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Circumgalactic and Intergalactic Media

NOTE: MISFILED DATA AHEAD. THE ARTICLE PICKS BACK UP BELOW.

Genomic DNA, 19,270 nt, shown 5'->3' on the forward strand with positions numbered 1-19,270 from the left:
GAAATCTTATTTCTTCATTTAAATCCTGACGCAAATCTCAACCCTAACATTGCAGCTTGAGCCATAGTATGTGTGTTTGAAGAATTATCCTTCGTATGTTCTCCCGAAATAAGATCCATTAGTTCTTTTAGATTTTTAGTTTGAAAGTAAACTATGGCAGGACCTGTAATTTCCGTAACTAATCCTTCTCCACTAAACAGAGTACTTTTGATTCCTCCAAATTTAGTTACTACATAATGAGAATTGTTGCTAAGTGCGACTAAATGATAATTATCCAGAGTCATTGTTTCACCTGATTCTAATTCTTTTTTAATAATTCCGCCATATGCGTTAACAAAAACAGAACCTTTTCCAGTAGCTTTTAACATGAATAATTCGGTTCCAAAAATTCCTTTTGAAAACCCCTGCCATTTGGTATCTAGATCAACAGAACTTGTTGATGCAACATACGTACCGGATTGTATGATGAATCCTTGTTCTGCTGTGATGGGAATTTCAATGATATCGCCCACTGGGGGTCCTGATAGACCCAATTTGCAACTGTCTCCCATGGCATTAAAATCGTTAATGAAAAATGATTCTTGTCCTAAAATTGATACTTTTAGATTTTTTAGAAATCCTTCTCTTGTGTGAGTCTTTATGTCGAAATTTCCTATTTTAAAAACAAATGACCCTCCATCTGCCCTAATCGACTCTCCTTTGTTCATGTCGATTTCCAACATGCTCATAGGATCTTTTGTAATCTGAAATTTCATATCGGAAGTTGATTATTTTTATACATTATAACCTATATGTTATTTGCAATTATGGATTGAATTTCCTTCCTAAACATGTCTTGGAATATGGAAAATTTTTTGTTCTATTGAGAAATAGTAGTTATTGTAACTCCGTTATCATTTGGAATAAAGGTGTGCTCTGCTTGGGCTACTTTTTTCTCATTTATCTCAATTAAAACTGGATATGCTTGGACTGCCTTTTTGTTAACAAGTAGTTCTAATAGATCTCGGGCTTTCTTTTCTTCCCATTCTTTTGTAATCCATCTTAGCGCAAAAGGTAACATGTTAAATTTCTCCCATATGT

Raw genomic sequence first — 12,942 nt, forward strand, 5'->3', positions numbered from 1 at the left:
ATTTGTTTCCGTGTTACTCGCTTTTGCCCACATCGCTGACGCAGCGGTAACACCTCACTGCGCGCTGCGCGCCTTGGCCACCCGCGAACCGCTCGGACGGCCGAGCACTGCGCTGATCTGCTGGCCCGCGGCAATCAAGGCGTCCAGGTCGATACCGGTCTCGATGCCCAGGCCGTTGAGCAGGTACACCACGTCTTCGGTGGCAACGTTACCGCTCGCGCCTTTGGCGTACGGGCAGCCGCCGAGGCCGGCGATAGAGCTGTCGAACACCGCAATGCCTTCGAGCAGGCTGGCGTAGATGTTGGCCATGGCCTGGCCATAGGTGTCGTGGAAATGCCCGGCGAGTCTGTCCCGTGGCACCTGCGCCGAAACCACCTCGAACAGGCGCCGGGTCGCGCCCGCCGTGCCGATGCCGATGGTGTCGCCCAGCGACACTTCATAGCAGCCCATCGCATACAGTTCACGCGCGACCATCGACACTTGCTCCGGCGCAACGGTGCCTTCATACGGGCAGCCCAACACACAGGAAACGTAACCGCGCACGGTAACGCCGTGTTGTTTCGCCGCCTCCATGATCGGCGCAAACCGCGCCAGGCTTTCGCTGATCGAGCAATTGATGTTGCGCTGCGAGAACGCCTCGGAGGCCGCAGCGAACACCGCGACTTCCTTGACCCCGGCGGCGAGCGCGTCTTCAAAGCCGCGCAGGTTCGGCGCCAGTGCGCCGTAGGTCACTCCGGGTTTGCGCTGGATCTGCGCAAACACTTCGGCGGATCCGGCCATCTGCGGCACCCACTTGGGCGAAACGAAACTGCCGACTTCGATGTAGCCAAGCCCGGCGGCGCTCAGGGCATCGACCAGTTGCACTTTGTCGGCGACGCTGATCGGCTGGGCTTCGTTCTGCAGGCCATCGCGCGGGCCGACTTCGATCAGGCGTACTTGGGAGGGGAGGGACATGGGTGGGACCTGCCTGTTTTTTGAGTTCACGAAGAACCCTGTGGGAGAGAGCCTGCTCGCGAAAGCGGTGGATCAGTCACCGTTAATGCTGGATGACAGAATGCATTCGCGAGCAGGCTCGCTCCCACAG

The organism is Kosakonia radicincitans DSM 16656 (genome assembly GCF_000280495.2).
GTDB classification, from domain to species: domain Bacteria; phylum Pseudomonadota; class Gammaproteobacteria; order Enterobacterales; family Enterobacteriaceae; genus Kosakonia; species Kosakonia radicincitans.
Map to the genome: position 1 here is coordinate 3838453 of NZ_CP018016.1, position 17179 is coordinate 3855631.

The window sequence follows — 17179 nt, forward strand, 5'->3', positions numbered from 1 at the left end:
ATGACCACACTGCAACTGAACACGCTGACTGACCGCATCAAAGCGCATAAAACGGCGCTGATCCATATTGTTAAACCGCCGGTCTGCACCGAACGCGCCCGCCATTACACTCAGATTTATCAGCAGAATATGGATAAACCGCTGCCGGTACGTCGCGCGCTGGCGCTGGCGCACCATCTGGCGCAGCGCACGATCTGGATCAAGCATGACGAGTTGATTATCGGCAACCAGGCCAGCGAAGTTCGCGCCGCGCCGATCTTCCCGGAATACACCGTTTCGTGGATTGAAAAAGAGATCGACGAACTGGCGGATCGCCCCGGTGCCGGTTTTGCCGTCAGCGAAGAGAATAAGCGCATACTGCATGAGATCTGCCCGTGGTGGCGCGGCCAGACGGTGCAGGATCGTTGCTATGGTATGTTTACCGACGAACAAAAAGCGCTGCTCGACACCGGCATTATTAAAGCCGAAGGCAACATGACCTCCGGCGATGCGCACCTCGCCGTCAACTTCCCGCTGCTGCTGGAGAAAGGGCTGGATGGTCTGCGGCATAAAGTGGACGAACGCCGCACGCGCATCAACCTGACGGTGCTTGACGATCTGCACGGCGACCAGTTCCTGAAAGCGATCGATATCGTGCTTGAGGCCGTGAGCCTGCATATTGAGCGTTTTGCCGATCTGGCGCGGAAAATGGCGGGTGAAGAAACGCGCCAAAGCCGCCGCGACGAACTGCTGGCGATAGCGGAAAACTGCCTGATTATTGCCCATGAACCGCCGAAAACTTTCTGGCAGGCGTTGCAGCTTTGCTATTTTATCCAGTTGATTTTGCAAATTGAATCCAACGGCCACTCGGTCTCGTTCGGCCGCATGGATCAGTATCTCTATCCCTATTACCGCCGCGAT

One of the triumphs of the Big Bang Nucleosynthesis (BBN) theory is that its predicted abundances of primordial isotopes agree with the measured values. Moreover, the predicted baryonic mass seems to be accounted for at high redshifts (z > 2-3) observationally. Going towards lower redshifts, however, only about two thirds of the BBN baryons are detected; this is the "missing baryon problem". The common wisdom is that those baryons are not actually missing, but are hidden in some warm-hot gas of very low density, which makes it difficult to detect; cosmological hydrodynamic simulations support this view. Such gas may be "seen" through the emission or absorption lines of its highly ionized constituents. For that, an X-ray spectrometer of high throughput and high resolution would likely be required. We are developing cryogenic microcalorimeters for a spectroscopic satellite mission that is being conceptualized to significantly advance the study of circumgalactic and intergalactic media (and thus the formation and evolution of galaxies).